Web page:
Audubon International’s Monarchs in the Rough initiative has reached a milestone on golf courses. The organization announced over 700 golf properties have committed 1,020 acres to planting milkweed that monarchs need to survive.
By developing a unique partnership of golf course superintendents, golf management companies, Environmental Defense Fund, Monarch Joint Venture and the United States Golf Association, Audubon International moved the golf industry to a leadership position in the efforts to save pollinators and, specifically, the monarch butterfly and its legendary annual migration across North America.
Milkweed is the only plant that monarch caterpillars eat, which make it critical to the butterfly’s life cycle. Monarch butterflies, as well as many other pollinators, also feed on the nectar of milkweed flowers.
Many golf superintendents are already receiving positive feedback on their efforts from golfers, board of directors and course owners.
Leveraging a $150,000 grant from the National Fish and Wildlife Foundation, Audubon International offers regionally appropriate seed mixes in key areas, along with technical assistance to superintendents and others in golf operations in creating, protecting, and maintaining milkweed and other native plantings. The organization is also tracking the success of the plantings from site preparation through full establishment.
“Audubon International is proud to be leading this exciting and unique Monarchs in the Rough partnership. We’re already seeing positive results from the plantings and interest in the program continues to grow,” Audubon International conservation initiatives director Marcus Gray said. “Our thanks go out to all Monarchs in the Rough sponsors, supporters and friends who have helped it grow so quickly, but, most particularly, to the golf course superintendents, without whose efforts this success could not have happened.”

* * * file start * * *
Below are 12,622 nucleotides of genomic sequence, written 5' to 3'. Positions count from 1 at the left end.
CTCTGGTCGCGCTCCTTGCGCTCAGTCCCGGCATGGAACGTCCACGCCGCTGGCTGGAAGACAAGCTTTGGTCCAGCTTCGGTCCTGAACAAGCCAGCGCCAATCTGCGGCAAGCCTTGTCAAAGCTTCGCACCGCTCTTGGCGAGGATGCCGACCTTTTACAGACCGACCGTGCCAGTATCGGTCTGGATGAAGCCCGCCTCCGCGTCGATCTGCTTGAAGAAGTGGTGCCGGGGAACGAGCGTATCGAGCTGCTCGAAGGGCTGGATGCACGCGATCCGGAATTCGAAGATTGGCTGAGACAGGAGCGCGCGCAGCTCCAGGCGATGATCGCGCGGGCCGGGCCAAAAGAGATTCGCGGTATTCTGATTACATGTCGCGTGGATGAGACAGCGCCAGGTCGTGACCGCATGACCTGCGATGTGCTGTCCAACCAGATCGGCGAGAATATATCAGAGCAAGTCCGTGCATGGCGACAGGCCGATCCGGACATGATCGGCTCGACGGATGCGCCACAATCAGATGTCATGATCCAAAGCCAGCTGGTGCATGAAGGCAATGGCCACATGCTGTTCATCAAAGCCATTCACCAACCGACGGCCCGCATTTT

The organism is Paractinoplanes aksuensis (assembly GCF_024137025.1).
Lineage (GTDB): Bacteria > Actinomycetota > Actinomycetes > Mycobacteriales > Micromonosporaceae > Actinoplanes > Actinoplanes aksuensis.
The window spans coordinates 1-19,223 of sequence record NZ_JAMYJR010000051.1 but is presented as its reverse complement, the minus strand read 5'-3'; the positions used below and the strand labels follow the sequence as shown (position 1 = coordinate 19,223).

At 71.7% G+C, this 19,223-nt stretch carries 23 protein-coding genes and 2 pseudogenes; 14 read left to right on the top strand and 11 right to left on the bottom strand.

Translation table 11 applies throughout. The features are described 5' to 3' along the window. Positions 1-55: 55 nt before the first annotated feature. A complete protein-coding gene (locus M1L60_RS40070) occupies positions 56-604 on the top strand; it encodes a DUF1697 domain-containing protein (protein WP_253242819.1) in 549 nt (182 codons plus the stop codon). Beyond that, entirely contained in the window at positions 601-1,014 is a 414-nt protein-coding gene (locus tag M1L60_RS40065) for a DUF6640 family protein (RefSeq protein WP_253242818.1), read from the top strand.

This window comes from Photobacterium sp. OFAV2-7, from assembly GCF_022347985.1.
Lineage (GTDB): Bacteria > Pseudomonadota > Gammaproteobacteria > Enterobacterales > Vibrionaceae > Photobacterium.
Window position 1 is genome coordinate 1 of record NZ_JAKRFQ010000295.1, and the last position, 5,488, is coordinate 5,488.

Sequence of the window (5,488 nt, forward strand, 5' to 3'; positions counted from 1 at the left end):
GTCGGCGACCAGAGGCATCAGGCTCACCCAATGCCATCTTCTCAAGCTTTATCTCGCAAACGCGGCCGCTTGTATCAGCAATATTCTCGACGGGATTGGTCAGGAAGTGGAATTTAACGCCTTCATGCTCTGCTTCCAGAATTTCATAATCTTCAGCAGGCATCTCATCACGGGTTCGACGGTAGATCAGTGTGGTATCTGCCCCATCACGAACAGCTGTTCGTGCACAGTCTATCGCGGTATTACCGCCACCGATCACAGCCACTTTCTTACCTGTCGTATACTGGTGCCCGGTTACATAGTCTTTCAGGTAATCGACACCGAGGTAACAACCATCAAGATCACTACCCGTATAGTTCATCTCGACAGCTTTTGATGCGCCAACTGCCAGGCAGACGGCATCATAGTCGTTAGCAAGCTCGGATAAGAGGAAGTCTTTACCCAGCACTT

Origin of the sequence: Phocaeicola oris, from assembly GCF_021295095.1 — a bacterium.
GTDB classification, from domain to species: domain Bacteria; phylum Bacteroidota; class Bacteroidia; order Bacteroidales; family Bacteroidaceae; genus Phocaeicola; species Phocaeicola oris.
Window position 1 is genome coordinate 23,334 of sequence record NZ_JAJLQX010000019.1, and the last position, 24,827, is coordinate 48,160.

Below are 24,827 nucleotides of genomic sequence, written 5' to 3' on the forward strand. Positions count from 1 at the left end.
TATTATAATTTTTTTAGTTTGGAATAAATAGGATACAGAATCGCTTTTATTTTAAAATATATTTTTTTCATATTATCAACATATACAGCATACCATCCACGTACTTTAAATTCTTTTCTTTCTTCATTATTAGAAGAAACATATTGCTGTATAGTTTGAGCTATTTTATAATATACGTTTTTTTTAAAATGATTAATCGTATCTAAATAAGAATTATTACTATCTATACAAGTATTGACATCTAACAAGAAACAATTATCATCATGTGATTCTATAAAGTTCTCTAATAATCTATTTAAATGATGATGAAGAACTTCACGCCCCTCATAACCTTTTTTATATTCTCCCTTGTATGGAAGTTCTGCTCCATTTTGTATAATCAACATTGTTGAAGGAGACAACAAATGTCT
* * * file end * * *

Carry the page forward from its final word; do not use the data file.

The goal-topping acre came with the registration of Lockhart State Park Golf Course in Texas. When asked about the reasons for joining Monarchs in the Rough, Austin Vieh, park superintendent, said, “Part of the mission of the Texas Parks and Wildlife Department is to conserve the natural resources of Texas. Lockhart State Park is lucky enough to have areas that could serve as valuable monarch habitat, so we wanted to do our part in conserving this iconic species.”
Funding is now being sought to continue assisting superintendents interested in transitioning areas to native milkweed and wildflowers as well as those wishing to scale up now that they have observed how the project fits into their routine.
As more operations see the ecological and financial benefits enjoyed by their peers, the concepts are expected to spread, growing the habitat network butterflies use on their migration and for reproduction.
The USGA has also made significant contributions to the program, delivering a $100,00 grant through the USGA Turfgrass Environmental Research Program in 2018.
“Golf courses can serve as wildlife sanctuaries when they are managed properly,” USGA environmental research director Cole Thompson said. “Monarchs in the Rough has made it easier for golf courses to get involved by establishing and enhancing pollinator habitat that directly benefits their communities. The USGA has been proud to champion this project as part of its ongoing commitment to sustainability and is excited by the program’s progress and future goals.”
The USGA has supported the conservation efforts of Audubon International since 1991 through more than $1.5 million of grant funding. The long-standing relationship includes a $1.3 million grant toward the Audubon Cooperative Sanctuary Program, an award-winning education and certification program that helps golf courses protect the environment and preserve the natural heritage of the game. The program helps golf course managers enhance valuable natural areas and wildlife habitats, improve efficiency and protect the environment.
The next phase of the work is to use Monarchs in the Rough plots as study sites to measure planting results, butterfly use and management practice adaptation in response to the need for lower inputs required for restored sites.